A Month Ago, Randall Wyatt Launched Taking Ownership, a Nonprofit That Funds Home Repairs for Black Portlanders. It’s Already Doing Big Things.

So far, the projects range from rebuilding a porch for a recently unemployed grandmother to overhauling the interior of a house in Lents and providing the family with a new fridge.

(Courtesy of Facebook)

WW presents "Distant Voices," a daily video interview for the era of social distancing. Our reporters are asking Portlanders what they're doing during quarantine.

At the beginning of the uprising sparked by the death of George Floyd, an influx of people reached out to Randall Wyatt, asking for advice on how to be a better ally.

Taking Ownership PDX is his answer.

"One of the biggest ways for us to get any kind of equitable change is through reparations," says Wyatt, a contractor, MC and member of the band Speaker Minds. "That's kind of what Taking Ownership PDX is. It's an avenue of reparation in the form of helping Black homeowners and business owners repair and revive their houses."

Barely a month ago, Wyatt founded Taking Ownership, which repairs and renovates Black-owned homes in Portland. It hasn't even become a registered nonprofit yet and, in the meantime, reports donations by fielding them through local music nonprofit Friends of Noise.

Related: A Portland Nonprofit Has Petitioned the City Council to Help Fund a New BIPOC-Owned, All-Ages Music Venue.

But already the organization has received thousands of dollars and amassed nearly 200 volunteers—essentially an excess for an organization that's still getting its waiver and permit process off the ground.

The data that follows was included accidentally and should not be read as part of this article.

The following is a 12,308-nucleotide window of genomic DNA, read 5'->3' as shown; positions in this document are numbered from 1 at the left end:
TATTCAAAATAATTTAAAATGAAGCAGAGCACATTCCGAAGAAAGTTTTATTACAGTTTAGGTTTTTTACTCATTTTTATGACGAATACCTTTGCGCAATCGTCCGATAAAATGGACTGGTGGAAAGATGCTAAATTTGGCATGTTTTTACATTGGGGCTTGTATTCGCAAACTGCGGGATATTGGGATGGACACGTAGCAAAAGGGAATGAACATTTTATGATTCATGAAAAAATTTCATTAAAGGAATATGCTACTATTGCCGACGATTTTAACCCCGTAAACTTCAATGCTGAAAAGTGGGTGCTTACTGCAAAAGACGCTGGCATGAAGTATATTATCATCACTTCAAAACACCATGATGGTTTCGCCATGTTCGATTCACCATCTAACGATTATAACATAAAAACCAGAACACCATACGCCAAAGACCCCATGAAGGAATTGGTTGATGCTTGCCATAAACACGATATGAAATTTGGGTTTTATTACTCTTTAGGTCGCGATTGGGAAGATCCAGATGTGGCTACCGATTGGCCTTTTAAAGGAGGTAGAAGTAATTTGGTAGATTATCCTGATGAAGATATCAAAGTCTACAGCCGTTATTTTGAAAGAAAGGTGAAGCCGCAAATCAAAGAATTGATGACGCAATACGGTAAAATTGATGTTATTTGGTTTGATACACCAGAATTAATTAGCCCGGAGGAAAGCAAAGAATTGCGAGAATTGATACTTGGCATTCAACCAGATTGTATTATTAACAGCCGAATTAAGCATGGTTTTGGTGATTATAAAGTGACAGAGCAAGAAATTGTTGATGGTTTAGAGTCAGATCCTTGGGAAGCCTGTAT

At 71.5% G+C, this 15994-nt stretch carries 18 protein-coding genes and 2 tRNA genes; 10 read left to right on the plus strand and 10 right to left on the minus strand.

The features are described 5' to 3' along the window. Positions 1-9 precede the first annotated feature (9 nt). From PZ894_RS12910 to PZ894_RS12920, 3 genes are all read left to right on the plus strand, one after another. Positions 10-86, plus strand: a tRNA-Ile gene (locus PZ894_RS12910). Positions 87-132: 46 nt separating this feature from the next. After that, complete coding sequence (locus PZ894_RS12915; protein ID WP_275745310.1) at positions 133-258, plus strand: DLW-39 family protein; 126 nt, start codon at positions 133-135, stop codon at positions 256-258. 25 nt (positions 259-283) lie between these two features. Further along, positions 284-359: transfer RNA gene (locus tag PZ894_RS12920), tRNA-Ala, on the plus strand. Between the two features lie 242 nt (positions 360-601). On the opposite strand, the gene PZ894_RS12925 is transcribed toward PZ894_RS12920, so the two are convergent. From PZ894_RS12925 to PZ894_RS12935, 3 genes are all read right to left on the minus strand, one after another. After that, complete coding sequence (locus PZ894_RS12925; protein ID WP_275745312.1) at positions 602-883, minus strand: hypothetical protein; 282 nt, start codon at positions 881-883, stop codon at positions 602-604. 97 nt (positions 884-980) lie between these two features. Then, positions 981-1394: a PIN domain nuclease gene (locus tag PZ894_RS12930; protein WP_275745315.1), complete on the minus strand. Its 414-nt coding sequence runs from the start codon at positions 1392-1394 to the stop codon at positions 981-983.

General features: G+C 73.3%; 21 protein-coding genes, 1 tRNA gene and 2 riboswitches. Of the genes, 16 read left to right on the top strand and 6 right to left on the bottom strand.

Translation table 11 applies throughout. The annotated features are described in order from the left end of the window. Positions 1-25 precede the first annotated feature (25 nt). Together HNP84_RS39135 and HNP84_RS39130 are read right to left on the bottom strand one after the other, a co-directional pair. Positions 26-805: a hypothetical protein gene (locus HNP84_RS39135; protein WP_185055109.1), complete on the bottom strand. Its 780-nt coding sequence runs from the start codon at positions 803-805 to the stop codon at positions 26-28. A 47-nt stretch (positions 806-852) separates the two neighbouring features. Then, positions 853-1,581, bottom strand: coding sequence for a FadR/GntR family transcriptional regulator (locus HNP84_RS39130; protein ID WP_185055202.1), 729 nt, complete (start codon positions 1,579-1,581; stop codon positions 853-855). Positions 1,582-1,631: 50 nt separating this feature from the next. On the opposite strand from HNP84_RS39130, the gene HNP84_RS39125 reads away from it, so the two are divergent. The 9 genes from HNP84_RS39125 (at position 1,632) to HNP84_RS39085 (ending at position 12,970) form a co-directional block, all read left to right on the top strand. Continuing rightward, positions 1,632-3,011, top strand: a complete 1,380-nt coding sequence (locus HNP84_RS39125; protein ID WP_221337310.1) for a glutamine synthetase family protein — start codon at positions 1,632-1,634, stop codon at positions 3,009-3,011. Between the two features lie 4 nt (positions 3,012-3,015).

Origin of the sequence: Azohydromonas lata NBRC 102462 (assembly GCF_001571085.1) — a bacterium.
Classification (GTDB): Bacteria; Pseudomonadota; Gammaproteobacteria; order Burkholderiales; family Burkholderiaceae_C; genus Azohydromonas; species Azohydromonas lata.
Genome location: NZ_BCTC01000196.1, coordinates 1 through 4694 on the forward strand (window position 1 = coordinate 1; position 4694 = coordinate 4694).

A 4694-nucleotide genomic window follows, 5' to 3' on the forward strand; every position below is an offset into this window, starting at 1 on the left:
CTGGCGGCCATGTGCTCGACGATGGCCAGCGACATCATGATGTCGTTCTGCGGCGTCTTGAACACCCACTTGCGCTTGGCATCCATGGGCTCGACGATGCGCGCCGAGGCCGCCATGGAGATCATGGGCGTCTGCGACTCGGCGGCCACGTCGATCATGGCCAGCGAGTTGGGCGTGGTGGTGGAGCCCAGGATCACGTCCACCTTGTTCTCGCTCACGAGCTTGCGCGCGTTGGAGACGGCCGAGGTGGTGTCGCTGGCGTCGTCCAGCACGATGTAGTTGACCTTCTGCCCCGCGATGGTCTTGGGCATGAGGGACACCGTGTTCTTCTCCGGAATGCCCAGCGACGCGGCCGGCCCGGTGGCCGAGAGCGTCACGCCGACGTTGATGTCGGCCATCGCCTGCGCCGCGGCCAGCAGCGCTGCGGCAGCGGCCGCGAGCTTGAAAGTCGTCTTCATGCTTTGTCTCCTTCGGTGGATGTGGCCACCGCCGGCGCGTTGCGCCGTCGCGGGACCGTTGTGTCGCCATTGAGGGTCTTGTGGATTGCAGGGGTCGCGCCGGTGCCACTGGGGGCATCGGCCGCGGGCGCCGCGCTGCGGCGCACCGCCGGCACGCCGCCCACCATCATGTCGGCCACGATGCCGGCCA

So far, the nonprofit's projects range from rebuilding a porch for a recently unemployed grandmother to overhauling the interior of a house in Lents and providing the family with a new fridge. Its biggest project so far is a house in the Albina neighborhood that's been owned by the Summerfield family for 50 years but has only been worked on twice since 1919.

The organization began its first general fundraising drive last week, but in a sense, Taking Ownership resembles a grassroots resource allocation network more than a traditional nonprofit. That's partly the result of growing a lot faster than Wyatt expected, but it's also by design. Decisions are made based on individual needs rather than a bureaucratic process, and Wyatt often puts calls out to the community for extra resources that homeowners need during the renovation, from transitional housing to dental care.

Wyatt has been surprised by the outpouring of support and resources such requests have received.

"I think people have had an opportunity to realize the injustices in this society," he says. "I think people are waking up and understanding the importance of a community mind set, as supposed to the individualistic mindset that capitalism breeds."

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